Song of Solomon: An Introduction

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Song of Solomon

Probably the most important book in the whole Bible is Song of Solomon.

Song of Solomon is about two people who really want to have sex so they spend an entire book talking about it, kind of like two Christian virgins who are counting down the days till the wedding and they can’t have sex so they just make lists of all the things they want to do to each other and read them over the phone and that’s not weird, your face is weird.  Anyway, in Song of Solomon, the man and the woman take turns talking about sex and then the man says he wants to climb a tree and grab some fruit except he’s talking about her boobs, and then they wander around the city looking for each other like they are in a Counting Crows video from the 90s:

Song of Solomon was written by King Solomon, who had 700 wives, which was fine, but also 300 concubines, which was just overkill.  Come on man.  Solomon’s dad was David, who was kind of a hot mess, just all over the place with the killing and the dancing and the lying and the Psalming and the weird allegiance to Joab, who was basically the Yellow King from True Detective and no one seemed to notice.  Since David was a military man, of course his son was a brooding poet type.  That’s how it works.  True story: One time God appeared to Solomon and said “ask for whatever you want,” and Solomon asked for wisdom, and what kind of weak crap is that, how can you not ask for more wishes.  I mean you have to try that move.  It might not work, but if it does…oh baby.

If there’s one thing seminary students can tell you, other than the theology thing they just read, it is OBSERVATION, INTERPRETATION, and APPLICATION, which is the way to study the Bible that Wayne Grudem invented in AD 451 at the Council of Chalcedon, or something.  Ask Bill Gaither, he was there too.

Anyway, Song of Solomon is tricky, because the application can be hard to figure out:

Observation: It’s about sex

Interpretation: It’s okay for Christians to enjoy sex

Application: ???

If you are married, I guess the application could be to climb the tree and grab some fruit.  But if you are not married, you are not allowed to climb the tree, or touch the fruit, or shake the tree to watch the fruit jiggle, which turns out is not actually a loophole.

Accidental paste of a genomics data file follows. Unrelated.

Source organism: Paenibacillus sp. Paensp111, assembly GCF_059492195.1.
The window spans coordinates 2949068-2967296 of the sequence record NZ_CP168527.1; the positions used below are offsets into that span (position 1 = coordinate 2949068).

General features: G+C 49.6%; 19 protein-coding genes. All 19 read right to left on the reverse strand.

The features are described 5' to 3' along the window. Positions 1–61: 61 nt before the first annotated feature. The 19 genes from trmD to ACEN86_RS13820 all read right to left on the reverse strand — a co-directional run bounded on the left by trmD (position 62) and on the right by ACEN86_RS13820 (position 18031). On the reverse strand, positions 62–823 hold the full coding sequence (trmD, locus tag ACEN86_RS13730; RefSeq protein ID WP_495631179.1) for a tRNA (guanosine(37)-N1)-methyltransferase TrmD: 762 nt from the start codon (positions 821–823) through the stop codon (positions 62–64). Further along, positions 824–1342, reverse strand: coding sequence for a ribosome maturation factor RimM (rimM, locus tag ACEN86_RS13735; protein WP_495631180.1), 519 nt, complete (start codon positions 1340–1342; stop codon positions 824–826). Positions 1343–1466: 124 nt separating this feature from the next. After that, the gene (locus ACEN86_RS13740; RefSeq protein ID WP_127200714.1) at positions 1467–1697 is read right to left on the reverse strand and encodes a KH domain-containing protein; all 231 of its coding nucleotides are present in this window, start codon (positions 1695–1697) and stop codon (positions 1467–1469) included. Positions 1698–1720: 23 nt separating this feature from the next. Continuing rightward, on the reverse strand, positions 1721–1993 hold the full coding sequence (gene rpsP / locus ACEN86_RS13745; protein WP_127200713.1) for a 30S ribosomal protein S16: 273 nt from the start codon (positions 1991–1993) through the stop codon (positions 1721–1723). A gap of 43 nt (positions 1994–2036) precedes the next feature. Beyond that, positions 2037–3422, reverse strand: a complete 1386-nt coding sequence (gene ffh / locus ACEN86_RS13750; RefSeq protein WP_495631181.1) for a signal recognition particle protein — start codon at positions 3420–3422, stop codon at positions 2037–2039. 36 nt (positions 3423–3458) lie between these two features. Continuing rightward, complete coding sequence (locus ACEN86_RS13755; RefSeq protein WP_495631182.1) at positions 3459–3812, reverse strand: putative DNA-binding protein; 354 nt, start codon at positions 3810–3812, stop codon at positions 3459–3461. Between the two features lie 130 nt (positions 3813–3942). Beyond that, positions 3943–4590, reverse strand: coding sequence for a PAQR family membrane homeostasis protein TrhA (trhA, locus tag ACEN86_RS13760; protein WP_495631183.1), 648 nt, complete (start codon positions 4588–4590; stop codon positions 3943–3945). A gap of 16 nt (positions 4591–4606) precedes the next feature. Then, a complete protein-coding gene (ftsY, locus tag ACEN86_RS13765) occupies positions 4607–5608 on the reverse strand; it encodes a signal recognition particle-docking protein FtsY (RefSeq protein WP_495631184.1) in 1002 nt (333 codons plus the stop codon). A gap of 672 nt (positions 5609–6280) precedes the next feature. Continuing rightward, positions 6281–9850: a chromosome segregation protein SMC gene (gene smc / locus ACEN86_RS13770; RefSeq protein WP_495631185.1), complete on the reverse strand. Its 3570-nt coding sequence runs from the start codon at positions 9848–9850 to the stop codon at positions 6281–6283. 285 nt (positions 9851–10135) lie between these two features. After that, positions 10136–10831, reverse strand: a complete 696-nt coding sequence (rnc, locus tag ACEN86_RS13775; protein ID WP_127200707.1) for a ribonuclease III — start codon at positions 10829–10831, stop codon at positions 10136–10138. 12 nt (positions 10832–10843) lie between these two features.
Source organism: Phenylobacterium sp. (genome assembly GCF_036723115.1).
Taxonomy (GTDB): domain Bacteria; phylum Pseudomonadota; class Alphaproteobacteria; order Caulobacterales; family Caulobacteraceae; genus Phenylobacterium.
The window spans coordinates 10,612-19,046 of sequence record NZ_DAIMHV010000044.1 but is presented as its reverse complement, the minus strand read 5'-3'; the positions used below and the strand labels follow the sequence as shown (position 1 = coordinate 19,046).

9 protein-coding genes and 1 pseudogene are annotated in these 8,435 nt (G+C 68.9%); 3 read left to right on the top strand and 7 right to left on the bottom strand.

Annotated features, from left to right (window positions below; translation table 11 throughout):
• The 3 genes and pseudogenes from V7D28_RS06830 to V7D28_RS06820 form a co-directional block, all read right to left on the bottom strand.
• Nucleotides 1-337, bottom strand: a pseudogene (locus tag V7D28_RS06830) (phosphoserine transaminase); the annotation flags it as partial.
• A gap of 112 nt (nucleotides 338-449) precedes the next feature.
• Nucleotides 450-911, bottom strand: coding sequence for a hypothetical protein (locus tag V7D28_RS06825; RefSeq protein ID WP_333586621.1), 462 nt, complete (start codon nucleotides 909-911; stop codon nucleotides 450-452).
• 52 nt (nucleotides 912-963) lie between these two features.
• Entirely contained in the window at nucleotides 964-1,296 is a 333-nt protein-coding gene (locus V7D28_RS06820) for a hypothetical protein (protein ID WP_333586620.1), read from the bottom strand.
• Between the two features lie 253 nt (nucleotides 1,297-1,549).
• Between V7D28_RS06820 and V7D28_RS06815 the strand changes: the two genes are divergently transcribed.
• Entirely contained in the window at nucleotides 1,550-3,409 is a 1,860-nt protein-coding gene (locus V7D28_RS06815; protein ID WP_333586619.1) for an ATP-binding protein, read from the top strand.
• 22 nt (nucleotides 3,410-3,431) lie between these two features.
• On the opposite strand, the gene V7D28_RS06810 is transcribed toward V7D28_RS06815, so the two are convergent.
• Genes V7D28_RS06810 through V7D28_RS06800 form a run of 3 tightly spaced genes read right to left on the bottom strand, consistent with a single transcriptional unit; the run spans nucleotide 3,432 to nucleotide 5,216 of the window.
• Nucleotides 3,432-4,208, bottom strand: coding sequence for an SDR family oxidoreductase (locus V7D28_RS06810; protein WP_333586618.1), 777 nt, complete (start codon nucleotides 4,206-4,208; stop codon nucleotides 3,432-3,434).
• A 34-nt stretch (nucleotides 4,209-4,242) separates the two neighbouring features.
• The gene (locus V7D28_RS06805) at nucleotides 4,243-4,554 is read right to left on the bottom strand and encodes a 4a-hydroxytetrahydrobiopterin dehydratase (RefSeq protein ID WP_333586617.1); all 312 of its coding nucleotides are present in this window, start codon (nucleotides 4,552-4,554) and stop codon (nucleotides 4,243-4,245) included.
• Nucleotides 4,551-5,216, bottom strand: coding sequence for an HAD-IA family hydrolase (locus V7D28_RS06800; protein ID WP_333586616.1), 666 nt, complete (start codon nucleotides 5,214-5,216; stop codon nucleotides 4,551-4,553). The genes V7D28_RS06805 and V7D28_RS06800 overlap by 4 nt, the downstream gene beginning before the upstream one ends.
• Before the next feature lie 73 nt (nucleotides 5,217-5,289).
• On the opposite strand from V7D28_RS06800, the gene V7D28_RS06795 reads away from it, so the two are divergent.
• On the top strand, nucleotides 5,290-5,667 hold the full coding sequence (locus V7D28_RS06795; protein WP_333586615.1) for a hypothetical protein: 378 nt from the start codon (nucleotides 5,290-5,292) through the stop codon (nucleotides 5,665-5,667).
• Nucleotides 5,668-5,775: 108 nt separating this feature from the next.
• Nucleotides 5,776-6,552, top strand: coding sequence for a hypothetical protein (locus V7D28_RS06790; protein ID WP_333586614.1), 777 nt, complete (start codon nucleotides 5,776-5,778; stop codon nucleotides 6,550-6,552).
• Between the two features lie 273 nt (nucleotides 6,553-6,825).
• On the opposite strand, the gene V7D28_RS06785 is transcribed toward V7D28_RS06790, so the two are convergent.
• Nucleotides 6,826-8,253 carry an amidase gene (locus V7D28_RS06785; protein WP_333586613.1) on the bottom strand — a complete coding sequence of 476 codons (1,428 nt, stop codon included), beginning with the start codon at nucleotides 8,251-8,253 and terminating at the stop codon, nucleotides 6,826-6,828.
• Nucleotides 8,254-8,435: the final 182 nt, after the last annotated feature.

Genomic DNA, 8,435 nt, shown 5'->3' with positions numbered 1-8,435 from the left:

Probably the primary purpose of Song of Solomon is to reach 12-year-old boys, because when you’re 12 you’re too old to be in children’s church but too young to stay focused on sermons and everything is boring and everything sucks and you’d rather be home playing NES Play Action Football but hey what’s this there’s a book of the Bible and IT’S TALKING ABOUT SEX I JUST READ THE WHOLE BOOK TWICE

In the year 1992 alone I read the Song of Solomon at least 400 times, and it is probably the thing that helped me remain a Christian, because that was the year Clinton came to power and he was probably going to outlaw Christianity like the preacher on the radio said.  And not everyone made it: there was a kid at church named Aaron who didn’t read Song of Solomon, and he snapped like Squints did in The Sandlot.  I guess Aaron spent too much time staring at Sarah Bjorkman, who was the Wendy Peffercorn of our church, because he got to the point where he would sit in the back of the sanctuary and furiously sketch pictures of ladies’ bosoms all throughout the sermon, and when I got married I finally realized that Aaron had been full of it, because that was not what bosoms looked like.


When I was 16 and couldn’t have gotten female attention if I had wandered into the Singles Ministry Mixer with a pocket full of Jars of Clay CDs, I arrived at the conclusion that I was a contemporary of Solomon.  I began to write anguished, ham-handed poems addressed to “Beloved,” and kept them in envelopes in my desk drawer.  Eventually my friend Andy [the yearbook Index Editor from Homeschool Sex Machine] found out about this project.

“Who are you writing those to?” he asked.

I tried to explain how I was just like Solomon, but Andy didn’t see it that way.  I guess the main difference was that Solomon had 700 wives and I had never been on a date, or something.

“That’s weird,” Andy said, and I could tell that he was real jealous of my artistic vision.

“You don’t understand,” I told him, showing him the stack of envelopes in the drawer.

“These are my ticket to romance.”

And then I laughed, because I had figured out the application for Song of Solomon, and also adolescence was going to be real easy.